The District of Columbia Congress of Parents and Teachers through the years has time and again known the frustrations, recognized the inadequacies, observed the inconsistencies, and has been fully aware of the unfairness and the injustices brought about by taxation without representation of the citizens of the District. We have been embroiled in the battle of the budget for school funds year after year. We have even asked to have our taxes raised in order to obtain the schools, school needs, and other budget items we feel are so necessary for the welfare of children. Nevertheless yearly it is the same old story of not being able to spend our own taxes on the items we know are the most necessary. We have no say as to how much money is spent on what items, we have no say in the matter of legislation, and furthermore there has constantly been a lack of coordination between the legislative and Appropriations Committees for the District of Columbia. The inadequate Federal payment is a prime example. We citizens of the District fail to see the necessity of Congressmen from the States handling the legislation and appropriations of the District of Columbia when so often there is shown little or no concern for the true needs of the District. It is not fair to have Congressmen who are uninformed and disinterested in District matters placed on congressional committees in complete charge of District affairs. Fortunately we do have some true friends of the District in the Congress, however, their number is very small in proportion to the District's needs. We are extremely grateful to these devoted workers, and hope that they will continue their efforts in behalf of the District citizens.
To summarize, the District of Columbia Congress of Parents and Teachers supports
1. Home rule for the District of Columbia.
2. An adequate Federal payment to the District.
3. The right by election to national representation in both the Senate and the House.
4. The right to vote for the Office of President and Vice President or electors thereof.
When the above items are allowed the citizens of the District of Columbia then we will be entitled to the same rights and privileges as other American citizens.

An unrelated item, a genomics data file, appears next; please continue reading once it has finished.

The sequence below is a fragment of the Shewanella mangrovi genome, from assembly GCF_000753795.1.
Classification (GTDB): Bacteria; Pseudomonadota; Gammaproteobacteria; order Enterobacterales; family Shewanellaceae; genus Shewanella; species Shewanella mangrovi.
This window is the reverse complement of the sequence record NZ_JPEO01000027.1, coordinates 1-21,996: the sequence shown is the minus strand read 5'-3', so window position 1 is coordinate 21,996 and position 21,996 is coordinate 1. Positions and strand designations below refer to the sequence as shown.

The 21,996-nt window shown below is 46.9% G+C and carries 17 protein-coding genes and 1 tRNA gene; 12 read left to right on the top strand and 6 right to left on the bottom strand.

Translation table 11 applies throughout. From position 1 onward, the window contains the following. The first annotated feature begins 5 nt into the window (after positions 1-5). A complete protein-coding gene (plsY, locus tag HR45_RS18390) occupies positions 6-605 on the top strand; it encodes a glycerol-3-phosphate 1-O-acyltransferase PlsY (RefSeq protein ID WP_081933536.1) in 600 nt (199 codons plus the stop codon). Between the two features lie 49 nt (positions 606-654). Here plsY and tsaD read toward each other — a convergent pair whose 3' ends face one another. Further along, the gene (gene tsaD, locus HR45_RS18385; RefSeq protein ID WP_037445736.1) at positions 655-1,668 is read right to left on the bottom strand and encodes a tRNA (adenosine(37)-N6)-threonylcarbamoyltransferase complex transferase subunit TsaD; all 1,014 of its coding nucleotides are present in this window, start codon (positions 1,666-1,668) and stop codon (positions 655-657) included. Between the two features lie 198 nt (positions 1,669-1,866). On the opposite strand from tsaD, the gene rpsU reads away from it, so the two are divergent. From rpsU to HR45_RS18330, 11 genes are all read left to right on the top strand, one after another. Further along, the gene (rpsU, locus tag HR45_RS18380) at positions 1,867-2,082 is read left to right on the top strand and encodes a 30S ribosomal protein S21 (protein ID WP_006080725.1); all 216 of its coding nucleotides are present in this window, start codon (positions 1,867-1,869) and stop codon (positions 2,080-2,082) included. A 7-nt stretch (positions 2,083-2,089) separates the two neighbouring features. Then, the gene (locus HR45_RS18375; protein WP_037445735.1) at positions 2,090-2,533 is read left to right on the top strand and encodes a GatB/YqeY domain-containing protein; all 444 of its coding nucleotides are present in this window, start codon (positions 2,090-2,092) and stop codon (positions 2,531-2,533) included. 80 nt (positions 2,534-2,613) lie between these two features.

Mr. McCULLOCH. Mr. Chairman, I would like to ask the witness a question, in view of his last statement.
Did you mean to have carried over as a part of that statement that without exception the entire membership of the Parent-Teachers Association would be for local home rule?
Mr. GILLILAND. No.
Mr. McCULLOCH. That is your statement alone?
Mr. GILLILAND. No.
Mr. McCULLOCH. The last one?
Mr. GILLILAND. On the subject of home rule, there is a difference of opinion among the District of Columbia Congress Members. The majority, I think the large majority, favor home rule. But there
Mr. McCULLOCH. Have you had a poll of your members on that question?
Mr. GILLILAND. At our national convention last May we voted on the subject. But there are many sincere members of the PTA who do not
Mr. McCULLOCH. Have you had a poll in the District on the question of home rule?
Mr. GILLILAND. We have an annual convention of some 1,000 delegates, approximately 1 delegate to every 20 members. At that convention we voted in favor of home rule.
Mr. McCULLOCH. I would like, Mr. Chairman, to restate the question.
Have you had a poll, an individual poll, of the members of your association in the District on the question of home rule?
Mr. GILLILAND. No, sir; we have not.
The CHAIRMAN. Thank you very much.
Mr. Irving Schlaifer.
STATEMENT OF IRVING SCHLAIFER, WASHINGTON, D.C.
Mr. SCHLAIFER. Mr. Chairman, my statement is very brief.
Mr. SCHLAIFER. Just one page.
The CHAIRMAN. All right.